High atop a grassy hill in Otsuchi, Japan, overlooking the Pacific Ocean, sits an antique white phone booth. Inside, there is a single, archaic rotary phone with a small notepad and pen. It is jarringly out of place in this rural setting. Yet the impact of this vintage landmark is beyond description.
The phone booth’s owner, Itaru Sasaki, purchased the kiosk in 2010 to help him deal with loss of his beloved cousin. The phone booth was both a symbolic gesture and a practical way to “call” his cousin and tell him how much he loved and missed him. He soon dubbed it the “Wind Phone” as his voice would be carried from the booth out onto the winds to connect with the afterlife.
If that were the end of the story, it would be a unique and interesting piece.
But less than a year later, on March 11, 2011, a massive 9.1 magnitude earthquake struck Eastern Japan. The subsequent tsunami sent black waves of devastation across the peninsulas and fishing villages along the coast.
In a single day, nearly 16,000 Japanese lost their lives. The small town of Otsuchi was particularly decimated. The entire province was underwater and over 10 percent of the population was wiped out within hours.
The normally stoic and proud people of Otsuchi now had to deal with grief on an impossible scale. So where did they turn? They turned to Sasaki’s idyllic phone booth.
At first, only a few villagers ventured up the hill to share their grief in the phone booth. But soon, word spread across the entire eastern province about the cathartic powers of the “Wind Phone”. After a few months, Sasaki’s property resembled a Japanese “Field of Dreams”. Thousands of people pilgrimaged to the site to check in with their deceased loved ones and express their continued love.
To date, over 10,000 Japanese survivors have entered Sasaki’s phone booth . A microphone was installed as part of a documentary and the subsequent film, as well as the podcast from “This American Life”, depict the poignant and heart-wrenching “conversations’ with the dead.
It is incredibly powerful.
But while the story demonstrates the beauty and reverence of how we grieve, there is another subtext and message for those left behind.
Why wait for the “Wind Phone” to communicate our appreciation and gratitude?
Express Gratitude in Our Work Lives
In our work lives, there are countless people who make our success possible. Our co-workers who inspire us with their work ethic. Our admin and support staff who simplify our lives on a daily basis. Our boss who removes obstacles and helps us safely navigate the internal waters. How often do we express our appreciation? How often do we tell them how much we appreciate their support?
And what about our clients? They have placed their trust in us. They have made a decision to embrace our brand, heed our advice, or benefit from our products. How often do we thank them for their business? How often do we pledge our loyalty in return?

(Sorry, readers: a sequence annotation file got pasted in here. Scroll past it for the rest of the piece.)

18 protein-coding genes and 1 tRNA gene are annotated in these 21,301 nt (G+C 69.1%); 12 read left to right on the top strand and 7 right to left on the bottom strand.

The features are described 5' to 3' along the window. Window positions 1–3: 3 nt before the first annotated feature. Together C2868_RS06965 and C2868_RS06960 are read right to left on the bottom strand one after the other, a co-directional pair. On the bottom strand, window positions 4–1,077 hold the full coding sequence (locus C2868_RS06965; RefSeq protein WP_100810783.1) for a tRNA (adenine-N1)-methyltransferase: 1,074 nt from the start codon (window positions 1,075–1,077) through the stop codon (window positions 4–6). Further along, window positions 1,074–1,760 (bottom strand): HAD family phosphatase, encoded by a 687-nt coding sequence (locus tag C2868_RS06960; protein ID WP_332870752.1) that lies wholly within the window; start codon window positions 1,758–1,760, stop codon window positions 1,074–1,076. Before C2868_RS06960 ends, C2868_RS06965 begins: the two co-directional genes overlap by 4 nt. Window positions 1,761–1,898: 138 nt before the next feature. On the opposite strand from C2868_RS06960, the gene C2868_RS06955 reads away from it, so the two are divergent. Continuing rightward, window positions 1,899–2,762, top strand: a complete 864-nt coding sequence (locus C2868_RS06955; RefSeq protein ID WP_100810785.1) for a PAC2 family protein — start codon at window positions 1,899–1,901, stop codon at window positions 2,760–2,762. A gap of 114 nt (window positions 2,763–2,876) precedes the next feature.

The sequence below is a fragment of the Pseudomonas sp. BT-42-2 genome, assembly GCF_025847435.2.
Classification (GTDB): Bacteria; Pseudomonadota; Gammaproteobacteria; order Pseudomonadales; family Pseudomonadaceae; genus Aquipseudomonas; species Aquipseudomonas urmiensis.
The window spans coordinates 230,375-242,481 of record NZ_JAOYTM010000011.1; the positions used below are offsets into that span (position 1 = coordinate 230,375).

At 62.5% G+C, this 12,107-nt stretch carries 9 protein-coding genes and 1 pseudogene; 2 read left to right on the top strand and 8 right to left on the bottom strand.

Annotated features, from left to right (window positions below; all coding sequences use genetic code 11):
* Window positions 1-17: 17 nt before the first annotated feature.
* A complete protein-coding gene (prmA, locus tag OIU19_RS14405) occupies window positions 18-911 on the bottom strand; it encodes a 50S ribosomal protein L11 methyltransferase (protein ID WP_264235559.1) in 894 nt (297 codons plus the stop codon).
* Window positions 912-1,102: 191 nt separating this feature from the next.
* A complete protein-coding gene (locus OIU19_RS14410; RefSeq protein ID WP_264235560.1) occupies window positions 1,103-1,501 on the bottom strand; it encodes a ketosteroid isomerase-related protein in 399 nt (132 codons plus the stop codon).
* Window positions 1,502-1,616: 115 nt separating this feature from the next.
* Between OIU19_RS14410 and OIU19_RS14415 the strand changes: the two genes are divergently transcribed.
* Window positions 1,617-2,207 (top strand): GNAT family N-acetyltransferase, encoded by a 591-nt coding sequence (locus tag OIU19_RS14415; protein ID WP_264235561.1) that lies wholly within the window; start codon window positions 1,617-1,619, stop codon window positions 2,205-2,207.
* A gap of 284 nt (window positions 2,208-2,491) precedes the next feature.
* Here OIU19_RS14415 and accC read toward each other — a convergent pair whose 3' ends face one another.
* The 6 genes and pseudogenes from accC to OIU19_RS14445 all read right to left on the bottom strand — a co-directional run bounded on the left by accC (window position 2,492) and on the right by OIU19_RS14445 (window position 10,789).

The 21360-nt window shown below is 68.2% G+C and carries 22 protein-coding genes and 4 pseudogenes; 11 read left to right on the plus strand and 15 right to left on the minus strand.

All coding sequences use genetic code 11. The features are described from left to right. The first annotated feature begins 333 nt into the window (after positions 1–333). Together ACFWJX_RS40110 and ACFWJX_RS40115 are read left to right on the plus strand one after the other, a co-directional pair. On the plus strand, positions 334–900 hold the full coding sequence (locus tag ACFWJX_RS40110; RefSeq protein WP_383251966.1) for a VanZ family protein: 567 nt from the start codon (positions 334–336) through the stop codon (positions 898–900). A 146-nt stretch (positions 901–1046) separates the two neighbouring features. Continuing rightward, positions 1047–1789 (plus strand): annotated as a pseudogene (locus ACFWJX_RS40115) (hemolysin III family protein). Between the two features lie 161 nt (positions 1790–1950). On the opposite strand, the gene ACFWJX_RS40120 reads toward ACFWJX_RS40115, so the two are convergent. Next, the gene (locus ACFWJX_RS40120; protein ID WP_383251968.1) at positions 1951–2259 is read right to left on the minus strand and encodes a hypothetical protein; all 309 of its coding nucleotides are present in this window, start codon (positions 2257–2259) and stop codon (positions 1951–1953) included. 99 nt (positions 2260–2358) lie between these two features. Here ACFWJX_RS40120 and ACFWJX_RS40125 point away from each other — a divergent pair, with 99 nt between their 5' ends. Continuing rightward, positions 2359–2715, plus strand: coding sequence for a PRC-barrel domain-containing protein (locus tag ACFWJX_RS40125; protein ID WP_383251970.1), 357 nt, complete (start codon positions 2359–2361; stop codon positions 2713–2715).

Circumstances change quickly. Clients, co-workers and staff are in constant flux. We never know how much time we have in our current situation. Why not take the time to express our gratitude today?
Loved Ones Deserve to Know How Much We Care
The same is true in our personal lives. Our parents have sacrificed so much for us to live a life better life. If you have had a chance to say a long goodbye, you are blessed. If they are still alive, why wait for the phone booth?
Our spouse or significant other takes on so much so we can be happy. How often do we express our true appreciation for their support and contributions?
Our children are dealing with tough decisions and pressure as they mature into adulthood. Do we tell them how incredibly proud we are even when they fail?
And what about the coach who stood in the rain trying to make us better? Or the teacher who stayed late to help the night before a test? Or the athlete who never complained about playing time but still practiced hard for the team? Or the classmate who helped us understand the home work? Or the friend who always listened in our time of need?
Don’t they deserve to know how much we care?
It is so easy to take those closest to us for granted. Sometimes, we need to step back and appreciate all the amazing people in our lives. Sasaki’s phone booth provides the ultimate perspective.
Don’t Wait Until It’s Too Late
Not all of us can easily express our emotions. It is hard for some of us to share. That is okay. I am not suggesting that we need to run around hugging each other and singing Kumbaya. Everyone has their own way of showing gratitude. A knowing wink or a sincere nod can be an understated but powerful expression.
But we are all capable of some acknowledgement. We are all capable of expressing appreciation and gratitude. We are all capable of letting our inner circle know how much we appreciate them.
Tell those closest to you how much you care. Do it today.
Don’t wait for Sasaki’s phone booth.
Until next week, keep smiling!